This report from the Food and Land Use Coalition proposes ten critical transitions that could enable the food system to provide healthy diets for nine billion people by 2050 while also protecting the climate and biodiversity. The transitions are estimated to provide over 15 times more social benefit than their investment cost, which is likely to be less than 0.5% of global GDP.

22 July 2019

This report from the US non-profit Croatan Institute quantifies the current US landscape of investments in regenerative agriculture, including in-depth analyses across asset classes (such as farmland and venture capital), and presents a series of recommendations for investors and stakeholders to build soil health and community wealth through regenerative agriculture.

22 July 2019

In this report, Rosalind Sharpe of the Food Research Collaboration documents a series of interviews with farmers in the UK, showing whether and how human health factors into their work and decision making. The report was produced in collaboration with The RSA Food, Farming and Countryside Commission (read the Commission's report here).

22 July 2019

The final report of the UK’s Food, Farming and Countryside Commission sets out 15 recommendations to policymakers, business and communities across the areas of healthy food, a ‘fourth agricultural revolution’ based on agroecological principles, and rural communities. 

4 July 2019

A new a two-year interdisciplinary project research project, Rurban Revolution, will ask whether ruralising urban areas through greening and growing can create a healthy, sustainable and resilient food system. The project, based at Lancaster University, will be run by Jess Davies. Thanks to FCRN member Lael Walsh for bringing this project to our attention.

11 June 2019

This report, commissioned by the UK’s Labour Party, proposes major reforms in land governance in the UK including the establishment of a Common Ground Trust (see below). FCRN readers may be particularly interested in the report’s recommendations surrounding agriculture and farmland.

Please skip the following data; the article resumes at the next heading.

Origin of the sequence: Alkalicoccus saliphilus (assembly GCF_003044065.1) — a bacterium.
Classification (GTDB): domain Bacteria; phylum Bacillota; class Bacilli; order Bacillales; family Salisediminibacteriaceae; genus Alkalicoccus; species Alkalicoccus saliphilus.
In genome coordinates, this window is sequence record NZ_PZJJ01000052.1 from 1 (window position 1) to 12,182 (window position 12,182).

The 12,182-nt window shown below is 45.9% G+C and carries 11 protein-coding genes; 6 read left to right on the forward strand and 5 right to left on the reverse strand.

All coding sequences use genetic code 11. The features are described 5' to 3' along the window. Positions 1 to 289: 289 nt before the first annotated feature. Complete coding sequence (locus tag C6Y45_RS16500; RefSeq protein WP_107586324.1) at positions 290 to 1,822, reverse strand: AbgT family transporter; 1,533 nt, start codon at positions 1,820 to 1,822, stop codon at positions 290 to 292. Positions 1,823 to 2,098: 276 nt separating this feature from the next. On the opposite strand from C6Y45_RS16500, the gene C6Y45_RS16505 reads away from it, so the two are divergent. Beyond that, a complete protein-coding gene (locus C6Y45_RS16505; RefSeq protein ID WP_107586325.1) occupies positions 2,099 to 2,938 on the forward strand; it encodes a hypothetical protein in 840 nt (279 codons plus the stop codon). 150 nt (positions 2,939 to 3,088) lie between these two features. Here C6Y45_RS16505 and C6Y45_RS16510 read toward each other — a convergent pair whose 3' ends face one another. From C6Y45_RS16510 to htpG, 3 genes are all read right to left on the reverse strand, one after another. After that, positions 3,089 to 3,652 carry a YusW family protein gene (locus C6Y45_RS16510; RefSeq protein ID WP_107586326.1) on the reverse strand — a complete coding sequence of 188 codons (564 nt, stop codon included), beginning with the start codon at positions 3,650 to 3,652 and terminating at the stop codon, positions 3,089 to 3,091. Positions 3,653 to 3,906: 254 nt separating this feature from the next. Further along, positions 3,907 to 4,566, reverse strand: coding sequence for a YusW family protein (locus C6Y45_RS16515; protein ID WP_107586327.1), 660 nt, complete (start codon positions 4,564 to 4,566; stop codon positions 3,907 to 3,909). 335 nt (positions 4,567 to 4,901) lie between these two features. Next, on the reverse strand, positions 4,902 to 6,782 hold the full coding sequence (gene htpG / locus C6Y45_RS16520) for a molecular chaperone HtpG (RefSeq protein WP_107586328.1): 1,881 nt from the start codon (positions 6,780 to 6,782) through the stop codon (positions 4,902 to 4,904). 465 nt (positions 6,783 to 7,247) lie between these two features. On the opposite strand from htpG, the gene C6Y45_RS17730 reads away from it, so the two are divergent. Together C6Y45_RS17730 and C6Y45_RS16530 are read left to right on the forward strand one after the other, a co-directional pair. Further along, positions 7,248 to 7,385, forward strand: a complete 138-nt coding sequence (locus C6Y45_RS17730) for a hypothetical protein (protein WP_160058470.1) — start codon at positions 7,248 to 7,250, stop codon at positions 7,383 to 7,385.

Image: Eva Decker, Moss bioreactor, Wikimedia Commons, Creative Commons Attribution-Share Alike 1.0 Generic
11 June 2019

This opinion article suggests that microbial biomass from bacteria, yeasts, or fungi could be used as human food and animal feed, with the advantage of using less land compared to conventional crop production, particularly if feedstocks were derived directly from atmospheric carbon dioxide.

3 June 2019

FCRN member Mark Measures has produced this report on the use of different soil analysis and management techniques for organic and agro-ecological farming. The report is the outcome of a Churchill Fellowship.

13 May 2019

Agriculture is one of the leading drivers behind the loss of species and ecosystems, warns the Intergovernmental Science-Policy Platform on Biodiversity and Ecosystem Services (IPBES). An estimated one million animal and plant species (one in eight) are threatened with extinction. Species losses are happening tens or hundreds of times more rapidly today than over the last 10 million years, with the rate accelerating.

29 April 2019

This podcast, “Shrinking agriculture's footprint”, is part of the Breakthrough Dialogues series from California-based environmental research centre The Breakthrough Institute. The episode explores which farming practices are most sustainable and discusses land sharing versus land sparing.